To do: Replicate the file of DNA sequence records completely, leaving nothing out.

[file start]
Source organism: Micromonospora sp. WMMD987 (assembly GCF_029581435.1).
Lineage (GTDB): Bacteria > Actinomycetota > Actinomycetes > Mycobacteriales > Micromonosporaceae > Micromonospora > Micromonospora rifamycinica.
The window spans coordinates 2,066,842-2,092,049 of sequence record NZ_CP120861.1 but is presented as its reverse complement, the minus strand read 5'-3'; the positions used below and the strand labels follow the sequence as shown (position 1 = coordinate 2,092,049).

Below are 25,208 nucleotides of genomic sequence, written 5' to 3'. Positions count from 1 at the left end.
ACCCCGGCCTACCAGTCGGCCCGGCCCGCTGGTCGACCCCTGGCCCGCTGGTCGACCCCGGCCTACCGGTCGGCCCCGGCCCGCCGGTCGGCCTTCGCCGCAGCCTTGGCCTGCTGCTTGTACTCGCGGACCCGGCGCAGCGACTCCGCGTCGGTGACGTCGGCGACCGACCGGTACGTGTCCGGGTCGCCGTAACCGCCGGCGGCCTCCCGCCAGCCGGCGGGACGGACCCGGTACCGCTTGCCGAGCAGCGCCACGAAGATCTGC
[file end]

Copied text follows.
Source organism: Micromonospora sp. WMMD987 (assembly GCF_029581435.1).
Lineage (GTDB): Bacteria > Actinomycetota > Actinomycetes > Mycobacteriales > Micromonosporaceae > Micromonospora > Micromonospora rifamycinica.
The window spans coordinates 2,066,842-2,092,049 of sequence record NZ_CP120861.1 but is presented as its reverse complement, the minus strand read 5'-3'; the positions used below and the strand labels follow the sequence as shown (position 1 = coordinate 2,092,049).

Below are 25,208 nucleotides of genomic sequence, written 5' to 3'. Positions count from 1 at the left end.
ACCCCGGCCTACCAGTCGGCCCGGCCCGCTGGTCGACCCCTGGCCCGCTGGTCGACCCCGGCCTACCGGTCGGCCCCGGCCCGCCGGTCGGCCTTCGCCGCAGCCTTGGCCTGCTGCTTGTACTCGCGGACCCGGCGCAGCGACTCCGCGTCGGTGACGTCGGCGACCGACCGGTACGTGTCCGGGTCGCCGTAACCGCCGGCGGCCTCCCGCCAGCCGGCGGGACGGACCCGGTACCGCTTGCCGAGCAGCGCCACGAAGATCTGC